Concord Pacific believes its case for a non-industrial, high-density, mixed-use redevelopment for the former Molson Coors brewery site is getting stronger as time flows on.
The longstanding industrial zoning designation remains as the primary obstacle for the developer’s plans to proceed with a detailed formal proposal to redevelop the 7.6-acre property at the south end of the Burrard Street Bridge into Quantum Park.
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Last week, Daily Hive Urbanized provided a first glimpse of the finer details and architectural designs of the preliminary concept for the massive redevelopment.
In a follow up interview on Monday, Peter Webb, the senior vice-president of development for Concord Pacific, told Daily Hive Urbanized this is one of the several schemes that they considered for the property, but it is also the latest scheme — designed before the revelation and approval of Squamish First Nation’s adjacent Senakw development in late 2019.
This is far from being the final design, and future revisions will account for the compatibility of Quantum Park with Senakw. Webb said this includes a larger planning study that includes the Senakw lands to explore shared solutions of access, and conducting other studies that potentially reach Vanier Park and Kitsilano Point for a more wholistic look into the neighbourhood.
“We’ve worked with the Squamish First Nation in the past, and we’ll continue to do so in the best as we can to come up with a symbiotic design solution that works as a larger master plan approach,” said Webb. The First Nation is also one of the developer’s potential partners for the redevelopment of the St. Paul’s Hospital site further north along the Burrard Street corridor.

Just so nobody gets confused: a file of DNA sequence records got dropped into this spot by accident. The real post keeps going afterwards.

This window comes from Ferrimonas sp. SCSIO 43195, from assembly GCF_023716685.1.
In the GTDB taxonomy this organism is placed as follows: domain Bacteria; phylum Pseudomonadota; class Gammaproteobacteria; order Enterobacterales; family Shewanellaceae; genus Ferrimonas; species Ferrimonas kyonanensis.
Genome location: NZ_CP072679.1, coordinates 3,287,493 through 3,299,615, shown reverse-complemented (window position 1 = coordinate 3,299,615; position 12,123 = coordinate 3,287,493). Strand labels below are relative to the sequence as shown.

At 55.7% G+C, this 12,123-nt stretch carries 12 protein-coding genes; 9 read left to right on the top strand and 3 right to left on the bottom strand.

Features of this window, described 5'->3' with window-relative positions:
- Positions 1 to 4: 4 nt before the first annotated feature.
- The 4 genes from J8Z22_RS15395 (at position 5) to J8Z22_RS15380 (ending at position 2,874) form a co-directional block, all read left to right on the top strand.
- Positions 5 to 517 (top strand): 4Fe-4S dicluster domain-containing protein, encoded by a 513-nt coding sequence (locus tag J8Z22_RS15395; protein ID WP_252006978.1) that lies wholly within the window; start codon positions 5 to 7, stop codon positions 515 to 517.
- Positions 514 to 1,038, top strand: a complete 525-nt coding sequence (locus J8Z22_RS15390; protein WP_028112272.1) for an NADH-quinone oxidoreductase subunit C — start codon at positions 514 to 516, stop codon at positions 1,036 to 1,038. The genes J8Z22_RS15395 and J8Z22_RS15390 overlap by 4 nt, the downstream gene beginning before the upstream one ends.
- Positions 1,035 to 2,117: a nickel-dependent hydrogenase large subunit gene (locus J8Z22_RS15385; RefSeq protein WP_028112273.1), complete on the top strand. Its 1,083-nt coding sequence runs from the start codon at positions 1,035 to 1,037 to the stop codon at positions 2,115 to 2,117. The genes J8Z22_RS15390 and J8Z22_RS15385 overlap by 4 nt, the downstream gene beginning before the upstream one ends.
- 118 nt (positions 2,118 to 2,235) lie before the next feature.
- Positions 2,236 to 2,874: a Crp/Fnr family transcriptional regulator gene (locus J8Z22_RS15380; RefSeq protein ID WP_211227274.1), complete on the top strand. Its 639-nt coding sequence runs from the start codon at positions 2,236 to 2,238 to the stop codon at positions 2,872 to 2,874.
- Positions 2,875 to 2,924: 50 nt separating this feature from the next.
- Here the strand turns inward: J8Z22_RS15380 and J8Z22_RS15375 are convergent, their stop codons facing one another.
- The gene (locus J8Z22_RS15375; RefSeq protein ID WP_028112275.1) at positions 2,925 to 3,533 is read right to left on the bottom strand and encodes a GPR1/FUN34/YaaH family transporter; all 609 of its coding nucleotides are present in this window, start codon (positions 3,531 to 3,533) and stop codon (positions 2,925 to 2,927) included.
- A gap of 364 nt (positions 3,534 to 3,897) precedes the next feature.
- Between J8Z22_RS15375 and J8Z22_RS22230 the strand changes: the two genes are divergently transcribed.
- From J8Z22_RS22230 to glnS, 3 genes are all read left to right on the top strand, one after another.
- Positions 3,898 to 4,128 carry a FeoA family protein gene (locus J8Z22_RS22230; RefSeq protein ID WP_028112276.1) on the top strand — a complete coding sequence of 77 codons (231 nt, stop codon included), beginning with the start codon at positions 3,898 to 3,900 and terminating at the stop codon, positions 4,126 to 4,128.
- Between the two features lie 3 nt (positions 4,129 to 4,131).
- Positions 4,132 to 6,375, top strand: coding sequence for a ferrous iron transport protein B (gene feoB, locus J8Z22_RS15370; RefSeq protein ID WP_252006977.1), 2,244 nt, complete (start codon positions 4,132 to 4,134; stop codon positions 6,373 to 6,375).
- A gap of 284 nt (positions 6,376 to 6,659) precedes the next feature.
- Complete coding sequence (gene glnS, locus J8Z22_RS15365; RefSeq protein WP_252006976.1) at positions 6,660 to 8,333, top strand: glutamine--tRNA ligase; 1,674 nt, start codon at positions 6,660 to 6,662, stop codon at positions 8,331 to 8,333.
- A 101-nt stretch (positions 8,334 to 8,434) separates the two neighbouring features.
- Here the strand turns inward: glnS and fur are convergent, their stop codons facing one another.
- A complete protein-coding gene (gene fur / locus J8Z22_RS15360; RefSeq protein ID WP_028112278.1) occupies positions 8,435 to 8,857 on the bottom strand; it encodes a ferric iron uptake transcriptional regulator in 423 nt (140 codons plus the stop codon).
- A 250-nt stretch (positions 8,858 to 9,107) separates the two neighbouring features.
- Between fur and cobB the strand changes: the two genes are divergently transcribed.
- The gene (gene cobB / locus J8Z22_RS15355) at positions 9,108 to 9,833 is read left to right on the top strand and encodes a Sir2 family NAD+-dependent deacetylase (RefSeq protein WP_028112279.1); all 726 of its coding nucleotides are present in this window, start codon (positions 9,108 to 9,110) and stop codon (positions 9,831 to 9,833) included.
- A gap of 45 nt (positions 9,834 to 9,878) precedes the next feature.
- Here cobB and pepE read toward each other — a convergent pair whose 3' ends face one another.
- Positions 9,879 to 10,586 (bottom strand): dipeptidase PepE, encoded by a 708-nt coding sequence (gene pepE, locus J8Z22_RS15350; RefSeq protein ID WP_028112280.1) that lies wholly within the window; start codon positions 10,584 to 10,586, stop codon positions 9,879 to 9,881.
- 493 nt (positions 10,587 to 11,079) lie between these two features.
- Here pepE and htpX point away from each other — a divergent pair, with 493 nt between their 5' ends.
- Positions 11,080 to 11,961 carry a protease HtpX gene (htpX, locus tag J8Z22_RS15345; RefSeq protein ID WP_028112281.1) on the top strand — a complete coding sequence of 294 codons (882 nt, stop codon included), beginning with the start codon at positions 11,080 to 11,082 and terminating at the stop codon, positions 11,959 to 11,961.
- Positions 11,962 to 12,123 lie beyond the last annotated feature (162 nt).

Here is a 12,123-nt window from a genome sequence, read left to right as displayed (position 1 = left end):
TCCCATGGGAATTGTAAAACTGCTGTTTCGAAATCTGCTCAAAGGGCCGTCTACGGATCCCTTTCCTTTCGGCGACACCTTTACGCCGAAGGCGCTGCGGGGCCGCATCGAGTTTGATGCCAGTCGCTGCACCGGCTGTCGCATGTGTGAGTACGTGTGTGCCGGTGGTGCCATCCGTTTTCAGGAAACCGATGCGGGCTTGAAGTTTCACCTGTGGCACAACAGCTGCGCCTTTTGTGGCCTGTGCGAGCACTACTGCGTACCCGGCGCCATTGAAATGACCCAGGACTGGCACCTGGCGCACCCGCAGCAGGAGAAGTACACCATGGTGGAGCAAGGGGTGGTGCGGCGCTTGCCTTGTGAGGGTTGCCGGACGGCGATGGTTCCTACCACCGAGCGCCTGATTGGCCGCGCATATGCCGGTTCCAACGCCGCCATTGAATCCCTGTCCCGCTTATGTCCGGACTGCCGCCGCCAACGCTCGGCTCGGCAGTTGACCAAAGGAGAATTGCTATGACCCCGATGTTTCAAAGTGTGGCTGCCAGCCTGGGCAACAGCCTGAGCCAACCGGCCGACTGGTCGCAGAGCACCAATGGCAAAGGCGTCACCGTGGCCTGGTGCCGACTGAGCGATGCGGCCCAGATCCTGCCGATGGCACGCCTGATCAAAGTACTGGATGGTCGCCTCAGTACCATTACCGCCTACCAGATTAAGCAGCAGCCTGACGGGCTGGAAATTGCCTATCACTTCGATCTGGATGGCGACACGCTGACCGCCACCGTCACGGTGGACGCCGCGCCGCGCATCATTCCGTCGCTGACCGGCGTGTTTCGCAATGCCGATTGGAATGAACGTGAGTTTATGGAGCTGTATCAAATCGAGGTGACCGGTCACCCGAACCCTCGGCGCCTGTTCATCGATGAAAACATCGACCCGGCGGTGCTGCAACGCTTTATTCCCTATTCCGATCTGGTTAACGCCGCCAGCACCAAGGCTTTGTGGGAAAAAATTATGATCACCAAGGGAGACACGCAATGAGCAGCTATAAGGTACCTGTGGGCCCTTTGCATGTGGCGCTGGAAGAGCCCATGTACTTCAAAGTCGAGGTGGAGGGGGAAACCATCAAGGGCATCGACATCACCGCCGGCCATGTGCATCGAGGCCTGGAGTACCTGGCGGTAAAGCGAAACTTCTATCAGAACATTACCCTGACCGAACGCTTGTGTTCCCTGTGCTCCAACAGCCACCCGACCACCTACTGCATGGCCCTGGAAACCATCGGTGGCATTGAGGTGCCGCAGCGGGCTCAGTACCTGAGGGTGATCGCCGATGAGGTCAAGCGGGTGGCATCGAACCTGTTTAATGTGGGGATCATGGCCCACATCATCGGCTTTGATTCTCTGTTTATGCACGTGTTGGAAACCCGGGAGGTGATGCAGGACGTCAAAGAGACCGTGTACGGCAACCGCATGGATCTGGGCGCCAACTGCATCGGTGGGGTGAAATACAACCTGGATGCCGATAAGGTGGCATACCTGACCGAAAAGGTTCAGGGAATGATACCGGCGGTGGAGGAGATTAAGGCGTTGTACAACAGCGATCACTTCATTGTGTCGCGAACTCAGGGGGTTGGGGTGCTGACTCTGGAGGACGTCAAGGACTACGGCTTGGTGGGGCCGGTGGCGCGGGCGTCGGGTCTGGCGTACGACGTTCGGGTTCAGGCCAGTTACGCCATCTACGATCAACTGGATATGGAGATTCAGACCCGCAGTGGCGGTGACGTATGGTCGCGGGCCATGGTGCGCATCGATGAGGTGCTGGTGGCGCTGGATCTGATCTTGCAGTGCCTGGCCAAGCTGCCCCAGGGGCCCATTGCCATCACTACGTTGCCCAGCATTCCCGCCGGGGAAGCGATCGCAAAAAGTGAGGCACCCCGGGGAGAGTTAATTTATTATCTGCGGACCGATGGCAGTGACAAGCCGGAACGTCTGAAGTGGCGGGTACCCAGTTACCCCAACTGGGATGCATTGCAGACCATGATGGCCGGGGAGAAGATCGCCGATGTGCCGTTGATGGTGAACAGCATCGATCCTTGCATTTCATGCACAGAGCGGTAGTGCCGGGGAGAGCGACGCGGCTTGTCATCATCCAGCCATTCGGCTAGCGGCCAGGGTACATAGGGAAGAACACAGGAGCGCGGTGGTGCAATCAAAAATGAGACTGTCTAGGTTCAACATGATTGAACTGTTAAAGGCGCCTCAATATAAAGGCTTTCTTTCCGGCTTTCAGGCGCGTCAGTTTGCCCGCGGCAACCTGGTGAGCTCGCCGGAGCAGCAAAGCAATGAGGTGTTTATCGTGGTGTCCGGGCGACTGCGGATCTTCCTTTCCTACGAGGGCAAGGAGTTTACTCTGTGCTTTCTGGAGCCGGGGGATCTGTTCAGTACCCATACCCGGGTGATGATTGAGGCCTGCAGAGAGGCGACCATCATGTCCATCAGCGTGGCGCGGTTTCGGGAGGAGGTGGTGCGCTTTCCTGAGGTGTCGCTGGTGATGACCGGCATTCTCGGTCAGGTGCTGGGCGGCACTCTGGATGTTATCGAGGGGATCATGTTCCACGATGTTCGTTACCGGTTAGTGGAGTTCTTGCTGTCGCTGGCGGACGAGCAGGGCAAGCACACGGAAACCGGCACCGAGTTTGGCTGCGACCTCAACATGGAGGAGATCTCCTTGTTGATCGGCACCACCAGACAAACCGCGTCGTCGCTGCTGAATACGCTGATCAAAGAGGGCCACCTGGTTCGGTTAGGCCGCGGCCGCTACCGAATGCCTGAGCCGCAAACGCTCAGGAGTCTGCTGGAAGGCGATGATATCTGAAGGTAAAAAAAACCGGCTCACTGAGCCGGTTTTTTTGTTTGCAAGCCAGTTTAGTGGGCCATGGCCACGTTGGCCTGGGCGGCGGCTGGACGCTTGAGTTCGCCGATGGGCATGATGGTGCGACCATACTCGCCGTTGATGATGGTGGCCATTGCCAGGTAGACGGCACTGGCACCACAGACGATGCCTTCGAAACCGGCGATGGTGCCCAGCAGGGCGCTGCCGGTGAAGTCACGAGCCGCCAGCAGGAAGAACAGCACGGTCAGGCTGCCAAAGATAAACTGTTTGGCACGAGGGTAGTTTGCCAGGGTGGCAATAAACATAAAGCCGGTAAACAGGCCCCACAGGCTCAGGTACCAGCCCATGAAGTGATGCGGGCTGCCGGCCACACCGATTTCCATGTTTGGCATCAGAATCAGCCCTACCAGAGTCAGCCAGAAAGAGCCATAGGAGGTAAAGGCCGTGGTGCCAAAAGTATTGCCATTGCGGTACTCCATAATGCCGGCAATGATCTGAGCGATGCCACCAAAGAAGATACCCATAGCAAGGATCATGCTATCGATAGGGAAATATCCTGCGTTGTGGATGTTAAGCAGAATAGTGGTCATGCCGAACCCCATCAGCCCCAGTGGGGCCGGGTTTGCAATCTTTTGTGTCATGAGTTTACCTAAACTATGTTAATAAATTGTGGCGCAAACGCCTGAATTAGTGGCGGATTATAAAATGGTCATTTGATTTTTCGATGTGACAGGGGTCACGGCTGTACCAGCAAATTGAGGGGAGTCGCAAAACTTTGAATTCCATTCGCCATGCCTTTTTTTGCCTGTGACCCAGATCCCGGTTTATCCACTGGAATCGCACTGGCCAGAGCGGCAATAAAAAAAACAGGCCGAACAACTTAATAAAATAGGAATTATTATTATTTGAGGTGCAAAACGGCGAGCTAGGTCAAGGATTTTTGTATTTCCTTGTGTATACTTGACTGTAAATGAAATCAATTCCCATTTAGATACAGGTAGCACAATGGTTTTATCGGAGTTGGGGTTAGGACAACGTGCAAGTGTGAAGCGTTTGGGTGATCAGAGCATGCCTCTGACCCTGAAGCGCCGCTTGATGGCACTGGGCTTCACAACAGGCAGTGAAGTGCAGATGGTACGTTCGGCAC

But all of this is contingent on the City of Vancouver and Metro Vancouver Regional District permitting a change of land use.
Webb asserts the brewery no longer fits in the new and evolving context of False Creek into mixed-use districts and neighbourhoods — a departure away from the inner harbour’s historical uses for heavy industry and railyards.
Another vestige of the area’s industrial past is located just to the west. Lululemon’s existing global headquarters at 1818 Cornwall Avenue was previously a Coca-Cola bottling plant prior to its conversion into office space.
“The way Vancouver has grown over the years, it’s almost obvious that the appropriate use of industrial use for the location is no longer the case,” he said.
There are also transportation issues for freight trucks if the property were to see new traditional industrial uses. Freight trains previously operated on the railway on the Arbutus Corridor, with the last train operating in the early 2000s when the brewery switched its transportation method to trucking.
The brewery at its peak employed up to 250 employees. Over its final years before the recent relocation to a new facility in Chilliwack, employment was under 90 staff.
Webb argues that Quantum Park’s composition of 300,000 sq. ft. of tech-oriented office space, plus retail and restaurant spaces, will create thousands of jobs that make a mixed-use redevelopment a far more valuable proposition. When combined with the planned 3,000 homes within the upper levels, it creates a “campus-style design.”